Can a CA based non-compete and non-solicitation agreement be applied with an NJ employment?

I worked for a consulting agency and signed 2-year document, three months after the client offered me a position a I have taken it, what legal process can I take to get out of this agreement. I still have to make a living.

Jersey City, NJ -

Attorney Answers (4)

Steven Siegler

Steven Siegler

Employment / Labor Attorney - Princeton, NJ
Answered

You should have a CA lawyer review the agreement for you. Big difference between CA law and NJ law.

Darrel S Jackson

Darrel S Jackson

Employment / Labor Attorney - Scottsdale, AZ
Answered

You should consult in person with an employment lawyer, so that you can share the contract itself and explain your situation in detail. I can share with you that New Jersey courts will enforce agreements not to compete if they are reasonable. In determining whether an agreement is reasonable, courts consider various factors, including: (1) the employer’s legitimate interest, (2) hardship on the employee, (3) scope and duration of the restriction, (4) harm to the public, and (5) consideration. In many cases, the employer has required the employee to sign a non-compete merely to prevent normal competition, which is not a legitimate reason. Even when the employer has a legitimate interest to protect, the non-compete provision is often too broad in terms of duration and geographic scope. Good luck.

Christopher Edward Ezold

Christopher Edward Ezold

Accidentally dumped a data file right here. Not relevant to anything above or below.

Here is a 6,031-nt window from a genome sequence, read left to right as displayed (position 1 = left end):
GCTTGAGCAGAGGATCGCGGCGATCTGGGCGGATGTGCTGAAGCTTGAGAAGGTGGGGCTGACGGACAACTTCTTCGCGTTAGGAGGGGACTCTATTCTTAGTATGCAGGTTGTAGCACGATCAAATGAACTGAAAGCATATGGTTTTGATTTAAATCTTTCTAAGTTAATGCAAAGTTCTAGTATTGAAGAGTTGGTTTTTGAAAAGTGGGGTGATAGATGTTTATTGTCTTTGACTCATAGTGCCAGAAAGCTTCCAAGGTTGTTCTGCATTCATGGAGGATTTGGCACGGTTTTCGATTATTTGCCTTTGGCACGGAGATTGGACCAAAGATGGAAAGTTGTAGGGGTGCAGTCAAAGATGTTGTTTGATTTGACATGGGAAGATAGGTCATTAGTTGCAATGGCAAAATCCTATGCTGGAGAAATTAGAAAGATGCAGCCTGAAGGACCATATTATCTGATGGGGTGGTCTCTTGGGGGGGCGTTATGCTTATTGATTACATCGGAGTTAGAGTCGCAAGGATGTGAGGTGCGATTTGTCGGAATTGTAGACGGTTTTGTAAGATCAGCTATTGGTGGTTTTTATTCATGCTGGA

Employment / Labor Attorney - Bala Cynwyd, PA
Answered

Before I respond to your inquiry, I must state that we have not spoken, I have not reviewed the relevant documents and facts, and I do not represent you. Therefore, my discussion below is not a legal opinion, but is informational only. Finally, my discussion applies only to issues to which Pennsylvania, New Jersey or Federal law apply, unless otherwise specified.

That being said, New Jersey courts will enforce noncompetes from other states; however, California has very strict laws that prohibit most noncompetition agreement from being effective. One of the major issues is which state's law will govern.

I've had situations like yours in which the end client would never do business again with the former employer from whom it hired an employee; in that case, there is an argument that the former employer has no legitimate business interest in enforcing the noncompete, and it is not valid.

These are all VERY fact-speciific issues, however, and you should speak with an attorney ASAP to determine the best course of action.

If you would like to discuss this matter further, please feel free to contact me at the below address(es) or telephone number.

/Christopher E. Ezold/
The Ezold Law Firm, P.C.
One Belmont Avenue,
Suite 501
Bala Cynwyd, PA 19004
(610) 660-5585
Cezold@Ezoldlaw.com
www.ezoldlaw.com

Pamela Koslyn

Pamela Koslyn

Business Attorney - Los Angeles, CA
Answered

Review the contract you signed - does it say that the parties have agreed that CA law governs? If so then CA governs, even if you work in NJ. A NJ court can apply CA law if the parties and the court is bound to do so.

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